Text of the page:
Teaching Philosophies and the Job Search

Oy vey. I’m preparing to enter the job market and I’m facing the prospect of having to write a statement of teaching philosophy. I find these statements to be the hardest things of all of the application materials to write. I’ve written some informal statements before, for use within the writing program at DU only. These were very brief–about a paragraph–and focused on my teaching of writing. Now, however, I’m faced with the prospect of writing a statement that is much longer, much more complex, and much more important.

The problem is that my “philosophy” of teaching is pretty intuitive. I am having a really hard time describing why and how I do the things I do on a daily basis in the classroom. I’ve looked at a variety of online guides for writing the statement of teaching philosophy and I’ve looked at a few sample statements–most of which were not written by English professors. So I wondered if anyone has any suggestions or indeed any comments about how these statements are used/have been used by hiring departments. My fear is that, as one article in The Chronicle of Higher Education suggested, these statements can hurt more than they can help.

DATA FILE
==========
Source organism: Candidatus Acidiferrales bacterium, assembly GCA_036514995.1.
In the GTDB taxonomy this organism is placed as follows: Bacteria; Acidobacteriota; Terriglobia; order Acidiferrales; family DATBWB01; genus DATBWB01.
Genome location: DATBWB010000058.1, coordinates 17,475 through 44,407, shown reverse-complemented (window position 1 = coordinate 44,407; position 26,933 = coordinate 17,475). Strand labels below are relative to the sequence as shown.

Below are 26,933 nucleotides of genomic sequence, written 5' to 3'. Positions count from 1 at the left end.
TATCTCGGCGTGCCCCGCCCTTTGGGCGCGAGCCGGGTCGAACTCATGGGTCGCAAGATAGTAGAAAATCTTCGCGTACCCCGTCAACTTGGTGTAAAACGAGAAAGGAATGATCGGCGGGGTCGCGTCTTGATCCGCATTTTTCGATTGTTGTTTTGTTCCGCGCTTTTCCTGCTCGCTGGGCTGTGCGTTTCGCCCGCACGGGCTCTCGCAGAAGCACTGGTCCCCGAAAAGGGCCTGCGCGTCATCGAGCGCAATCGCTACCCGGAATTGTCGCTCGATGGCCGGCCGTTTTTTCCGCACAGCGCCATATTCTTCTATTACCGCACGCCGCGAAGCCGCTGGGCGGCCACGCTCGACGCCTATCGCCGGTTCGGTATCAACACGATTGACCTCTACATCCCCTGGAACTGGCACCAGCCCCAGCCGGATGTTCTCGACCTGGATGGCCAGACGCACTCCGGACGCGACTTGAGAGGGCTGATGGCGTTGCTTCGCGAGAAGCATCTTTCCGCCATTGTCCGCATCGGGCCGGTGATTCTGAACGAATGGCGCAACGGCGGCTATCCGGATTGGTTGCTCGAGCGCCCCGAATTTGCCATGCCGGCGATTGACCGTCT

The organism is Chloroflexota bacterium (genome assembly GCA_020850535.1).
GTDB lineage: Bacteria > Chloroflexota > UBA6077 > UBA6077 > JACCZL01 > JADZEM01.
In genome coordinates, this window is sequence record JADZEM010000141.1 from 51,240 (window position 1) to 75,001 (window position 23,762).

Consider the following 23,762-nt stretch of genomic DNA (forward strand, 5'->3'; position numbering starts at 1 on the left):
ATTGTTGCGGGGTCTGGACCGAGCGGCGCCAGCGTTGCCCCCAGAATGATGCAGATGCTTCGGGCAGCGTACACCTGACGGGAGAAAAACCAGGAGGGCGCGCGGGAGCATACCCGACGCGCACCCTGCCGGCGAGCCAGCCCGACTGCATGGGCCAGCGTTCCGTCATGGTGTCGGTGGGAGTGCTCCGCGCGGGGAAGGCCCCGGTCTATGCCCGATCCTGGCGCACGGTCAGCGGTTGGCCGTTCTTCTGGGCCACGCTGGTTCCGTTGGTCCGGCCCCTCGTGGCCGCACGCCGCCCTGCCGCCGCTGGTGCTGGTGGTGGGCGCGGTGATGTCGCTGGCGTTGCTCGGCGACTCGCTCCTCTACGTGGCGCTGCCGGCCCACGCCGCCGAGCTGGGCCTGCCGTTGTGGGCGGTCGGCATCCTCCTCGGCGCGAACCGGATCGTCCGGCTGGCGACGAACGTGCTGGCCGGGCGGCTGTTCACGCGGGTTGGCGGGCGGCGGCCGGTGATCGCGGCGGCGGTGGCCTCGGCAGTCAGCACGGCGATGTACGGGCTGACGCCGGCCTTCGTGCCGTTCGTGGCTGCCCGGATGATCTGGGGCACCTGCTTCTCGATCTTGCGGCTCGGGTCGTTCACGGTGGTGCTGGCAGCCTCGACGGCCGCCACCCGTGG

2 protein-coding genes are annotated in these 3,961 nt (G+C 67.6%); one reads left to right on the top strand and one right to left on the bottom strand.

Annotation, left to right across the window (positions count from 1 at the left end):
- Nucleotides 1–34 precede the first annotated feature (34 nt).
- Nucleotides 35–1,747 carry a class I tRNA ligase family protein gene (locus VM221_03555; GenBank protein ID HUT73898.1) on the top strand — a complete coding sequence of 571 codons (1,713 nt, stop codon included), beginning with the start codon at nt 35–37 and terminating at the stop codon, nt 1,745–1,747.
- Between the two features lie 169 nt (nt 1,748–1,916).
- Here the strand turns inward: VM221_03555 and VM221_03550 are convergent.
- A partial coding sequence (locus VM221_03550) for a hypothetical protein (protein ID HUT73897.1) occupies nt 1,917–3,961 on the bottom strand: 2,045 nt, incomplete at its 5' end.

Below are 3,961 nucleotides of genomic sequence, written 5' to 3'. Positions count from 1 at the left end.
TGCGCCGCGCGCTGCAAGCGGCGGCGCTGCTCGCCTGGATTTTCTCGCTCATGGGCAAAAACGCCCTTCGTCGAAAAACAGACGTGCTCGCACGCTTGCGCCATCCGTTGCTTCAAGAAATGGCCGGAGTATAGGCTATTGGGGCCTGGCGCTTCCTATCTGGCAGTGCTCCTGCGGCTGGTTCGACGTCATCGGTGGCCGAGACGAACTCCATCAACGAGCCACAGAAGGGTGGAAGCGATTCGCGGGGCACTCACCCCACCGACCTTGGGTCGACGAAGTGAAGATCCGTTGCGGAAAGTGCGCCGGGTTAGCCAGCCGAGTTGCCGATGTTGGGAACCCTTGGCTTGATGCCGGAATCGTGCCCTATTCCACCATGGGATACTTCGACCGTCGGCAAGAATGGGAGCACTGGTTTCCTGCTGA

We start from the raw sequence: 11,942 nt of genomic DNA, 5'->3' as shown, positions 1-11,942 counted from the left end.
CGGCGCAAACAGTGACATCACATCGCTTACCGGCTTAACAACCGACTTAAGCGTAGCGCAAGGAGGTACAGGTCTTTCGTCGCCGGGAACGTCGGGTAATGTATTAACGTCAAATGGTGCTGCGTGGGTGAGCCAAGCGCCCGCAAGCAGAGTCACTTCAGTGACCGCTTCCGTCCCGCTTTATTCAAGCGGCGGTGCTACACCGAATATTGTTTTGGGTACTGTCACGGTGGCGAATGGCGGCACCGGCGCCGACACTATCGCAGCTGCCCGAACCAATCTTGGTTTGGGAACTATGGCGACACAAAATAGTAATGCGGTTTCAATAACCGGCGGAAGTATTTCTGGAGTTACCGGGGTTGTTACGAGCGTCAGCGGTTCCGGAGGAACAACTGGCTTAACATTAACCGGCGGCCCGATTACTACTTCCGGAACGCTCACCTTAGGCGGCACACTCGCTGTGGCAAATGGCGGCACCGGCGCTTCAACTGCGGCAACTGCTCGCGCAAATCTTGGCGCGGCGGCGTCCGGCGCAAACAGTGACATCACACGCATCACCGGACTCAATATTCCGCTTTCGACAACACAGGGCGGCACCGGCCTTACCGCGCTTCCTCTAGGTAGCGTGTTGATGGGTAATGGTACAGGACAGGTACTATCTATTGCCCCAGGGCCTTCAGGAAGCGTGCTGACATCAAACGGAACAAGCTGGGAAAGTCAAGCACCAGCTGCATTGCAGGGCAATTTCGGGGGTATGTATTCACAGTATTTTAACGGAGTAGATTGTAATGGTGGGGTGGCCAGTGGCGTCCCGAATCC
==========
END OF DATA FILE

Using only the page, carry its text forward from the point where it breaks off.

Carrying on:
2 responses to “Teaching Philosophies and the Job Search

  1. It’s never a fun process creating philosophy statements. Check out http://roadtoteaching.com/2008/07/22/philosophy-statement-for-student-teachers/ for some ideas.

  2. I just stumbled across your article about teaching and how to write your philosophy statement.

    I am writing an article about teaching. Here is what I learned.

    Teaching comes from the heart. Use your passion to get kids excited about learning. Make learning fun, this will help kids remember what they learned and get them excited to want more. Encourage your kids to ask questions but make sure you respond to those questions no matter are silly they may sound to you. Treat each class differently. No two group of student are the same. But most importantly make the kids your main reason for teaching. You have something you want to get others excited about.